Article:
Tag Archives: renter

To Rent or Not To Rent

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One of the more common non-industry discussions about the industry has long been the renting versus owning question. Who comes out ahead over the long term? Is it the home owner who commits a huge amount of capital to home ownership and sees their house increase in value over time? Or is it the renter who rents an apartment or… Read more »

Some Further Thoughts on Target Renters…

I remember that the first serious job I had to do when I started as a consultant in the rental housing industry (in my first week!) was to review a rent roll for a high-rise rental building in central Toronto, an older concrete slab tower almost entirely composed of 1 bed and 2 bed apartments. The landlord had kept reasonably… Read more »

The Dumbest Thing I Have Ever Seen Written About Rental Housing

I have been in the rental housing industry for over seventeen-and-a-half years now and I have heard a lot of dumb things said in meetings with clients, customers, and colleagues. I thought I couldn’t be surprised anymore, but this past weekend, while reading the Saturday edition of the Toronto Star (April 24, 2021), I burst out laughing at the dumbest… Read more »

Question: Who Are The Target Renters For New Rentals?

Here are two important facts it is essential to understand about new rentals and their target renters: Overlooked Fact #1: Anybody and everybody can be a renter. No really, it’s true. Readers who work for property management firms should think about the rental buildings they manage: can you provide a profile of a typical renter? You can’t because your buildings… Read more »

Toronto Star Article: “Toronto’s Rents Were Supposed To Drop”

Recently the Toronto Star published (on March 21, 2021) a long article examining vacancy rates and average rents across the city of Toronto. You can read the article via the link below (the article might be behind a paywall). https://www.thestar.com/news/gta/2021/03/20/toronto-rents-were-supposed-to-drop-as-people-fled-the-city-during-covid-19-the-data-tells-a-much-different-story.html This article uses data gathered by CMHC and explains that in most neighbourhoods in Toronto average rents increased from 2019… Read more »

Question: What Rents Can New Rentals Get?

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Choosing asking rents for new purpose-built rentals is one of the key tasks which developers need to get right if they want their new rentals to be successful, both in terms of being absorbed into the housing supply in a timely manner, and in terms of generating the highest possible rent revenues. If your rents are too low your building… Read more »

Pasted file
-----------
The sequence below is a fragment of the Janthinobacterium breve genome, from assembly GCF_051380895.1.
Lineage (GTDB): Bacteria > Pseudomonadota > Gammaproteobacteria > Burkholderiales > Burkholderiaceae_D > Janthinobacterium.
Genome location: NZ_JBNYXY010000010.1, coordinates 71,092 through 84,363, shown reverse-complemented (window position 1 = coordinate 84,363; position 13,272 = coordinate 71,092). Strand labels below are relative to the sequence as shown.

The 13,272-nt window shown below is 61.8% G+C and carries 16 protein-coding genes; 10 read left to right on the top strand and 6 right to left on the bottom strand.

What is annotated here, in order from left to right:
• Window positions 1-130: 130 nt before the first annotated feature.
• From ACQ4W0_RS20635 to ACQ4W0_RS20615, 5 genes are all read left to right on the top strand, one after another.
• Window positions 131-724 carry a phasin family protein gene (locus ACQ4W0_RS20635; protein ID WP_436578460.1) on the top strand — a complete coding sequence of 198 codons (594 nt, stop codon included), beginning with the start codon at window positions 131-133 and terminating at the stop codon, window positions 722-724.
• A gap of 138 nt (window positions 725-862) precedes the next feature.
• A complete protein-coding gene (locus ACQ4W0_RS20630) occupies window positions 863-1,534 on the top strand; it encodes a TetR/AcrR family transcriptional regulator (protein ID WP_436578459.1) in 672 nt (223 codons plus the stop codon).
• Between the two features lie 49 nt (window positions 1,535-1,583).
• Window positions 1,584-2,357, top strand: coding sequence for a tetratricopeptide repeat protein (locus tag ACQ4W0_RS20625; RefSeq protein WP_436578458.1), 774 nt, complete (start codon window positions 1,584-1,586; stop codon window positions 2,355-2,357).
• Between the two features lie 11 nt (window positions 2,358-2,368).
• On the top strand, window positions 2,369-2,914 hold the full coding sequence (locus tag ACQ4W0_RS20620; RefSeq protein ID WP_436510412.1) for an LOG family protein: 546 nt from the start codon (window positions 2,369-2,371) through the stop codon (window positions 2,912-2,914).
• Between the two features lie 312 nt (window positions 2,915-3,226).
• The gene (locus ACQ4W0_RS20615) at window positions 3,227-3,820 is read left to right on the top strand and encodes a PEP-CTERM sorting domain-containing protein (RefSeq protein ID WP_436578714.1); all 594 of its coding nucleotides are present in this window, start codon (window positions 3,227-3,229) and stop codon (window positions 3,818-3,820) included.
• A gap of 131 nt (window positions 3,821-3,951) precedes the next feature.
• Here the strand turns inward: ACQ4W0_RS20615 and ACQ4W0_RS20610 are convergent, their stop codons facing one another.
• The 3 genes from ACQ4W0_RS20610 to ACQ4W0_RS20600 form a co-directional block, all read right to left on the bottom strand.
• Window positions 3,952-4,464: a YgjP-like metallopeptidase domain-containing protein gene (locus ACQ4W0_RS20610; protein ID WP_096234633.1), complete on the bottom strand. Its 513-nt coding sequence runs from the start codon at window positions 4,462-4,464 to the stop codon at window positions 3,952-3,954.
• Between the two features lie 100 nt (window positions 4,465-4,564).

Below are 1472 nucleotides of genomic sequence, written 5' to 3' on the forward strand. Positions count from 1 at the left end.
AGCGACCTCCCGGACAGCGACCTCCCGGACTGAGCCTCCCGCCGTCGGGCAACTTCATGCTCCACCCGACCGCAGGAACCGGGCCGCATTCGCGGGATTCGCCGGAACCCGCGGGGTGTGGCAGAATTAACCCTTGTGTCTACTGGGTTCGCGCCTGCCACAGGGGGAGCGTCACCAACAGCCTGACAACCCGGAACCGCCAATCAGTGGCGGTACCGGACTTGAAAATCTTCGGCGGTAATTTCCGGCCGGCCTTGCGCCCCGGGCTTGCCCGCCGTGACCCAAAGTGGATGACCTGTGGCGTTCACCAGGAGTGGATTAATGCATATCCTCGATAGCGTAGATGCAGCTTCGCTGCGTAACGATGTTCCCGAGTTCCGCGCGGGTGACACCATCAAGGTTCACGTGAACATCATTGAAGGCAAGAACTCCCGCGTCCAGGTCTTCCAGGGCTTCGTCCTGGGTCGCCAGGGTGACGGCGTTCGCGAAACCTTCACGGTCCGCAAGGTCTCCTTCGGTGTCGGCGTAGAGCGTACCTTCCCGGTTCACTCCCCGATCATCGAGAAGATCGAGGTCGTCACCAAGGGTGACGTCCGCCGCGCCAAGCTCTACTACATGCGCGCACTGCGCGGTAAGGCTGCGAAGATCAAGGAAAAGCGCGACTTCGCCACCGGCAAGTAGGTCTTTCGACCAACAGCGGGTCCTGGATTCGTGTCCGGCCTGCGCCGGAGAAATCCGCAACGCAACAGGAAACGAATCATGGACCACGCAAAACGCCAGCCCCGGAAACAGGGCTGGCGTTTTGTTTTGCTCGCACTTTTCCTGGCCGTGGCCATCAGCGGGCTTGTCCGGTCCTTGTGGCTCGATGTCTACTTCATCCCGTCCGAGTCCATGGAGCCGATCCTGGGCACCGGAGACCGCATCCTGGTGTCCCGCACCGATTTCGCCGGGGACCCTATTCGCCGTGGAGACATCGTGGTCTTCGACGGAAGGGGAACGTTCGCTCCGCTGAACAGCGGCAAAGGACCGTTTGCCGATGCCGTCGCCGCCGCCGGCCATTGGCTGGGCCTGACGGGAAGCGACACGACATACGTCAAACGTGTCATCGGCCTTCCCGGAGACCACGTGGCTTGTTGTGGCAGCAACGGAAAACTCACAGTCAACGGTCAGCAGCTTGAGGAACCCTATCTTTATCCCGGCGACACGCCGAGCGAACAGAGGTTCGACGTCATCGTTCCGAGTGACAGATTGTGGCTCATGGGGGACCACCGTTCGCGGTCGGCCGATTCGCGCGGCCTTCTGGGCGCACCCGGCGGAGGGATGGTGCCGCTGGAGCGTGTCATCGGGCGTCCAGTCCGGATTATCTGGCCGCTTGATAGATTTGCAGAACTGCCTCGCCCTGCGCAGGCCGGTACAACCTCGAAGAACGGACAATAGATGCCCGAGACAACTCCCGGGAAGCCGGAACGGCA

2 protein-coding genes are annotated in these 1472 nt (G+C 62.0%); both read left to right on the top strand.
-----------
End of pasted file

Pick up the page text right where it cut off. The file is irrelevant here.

Three Questions Developers Always Ask

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In my experience as a consultant developers with a new rental building either in the planning stages or under construction almost always ask three important questions. Their first question is almost always “What rents can we get?” Rents make up the bulk of revenues and if rents aren’t high enough then the proposed project might not make sense financially. The… Read more »

Renters & Commute Times

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In a previous post dated August 5, 2020, I compared the percentage of households which are renting to the percentage of workers who use public transit to commute in Ontario’s ten largest cities and ten selected smaller cities. In this post, I add commute duration (measured as the percentage of workers who spend an hour or more commuting to the… Read more »

What Types Of Housing Are Being Rented? Part II

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In this post (a follow-up to my post dated November 4, 2020), I use housing data from the Census and CMHC to separate rentals into purpose-built and non-purpose-built for the GTA’s major cities, adding owner-occupied units. The number of non-purpose-built rentals by type is calculated by subtracting purpose-built rentals from total rentals. The charts below show the results. The most… Read more »

What Types of Housing Are Being Rented? Part I

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That’s the question. What’s the answer? Most people when they think of rental housing they think of tall concrete apartment towers clustered in Toronto or Mississauga. It’s true that in most of Ontario’s larger cities multi-unit apartment buildings constitute the bulk of the rental supply, but many cities it’s a much smaller part of the supply than we realize. So… Read more »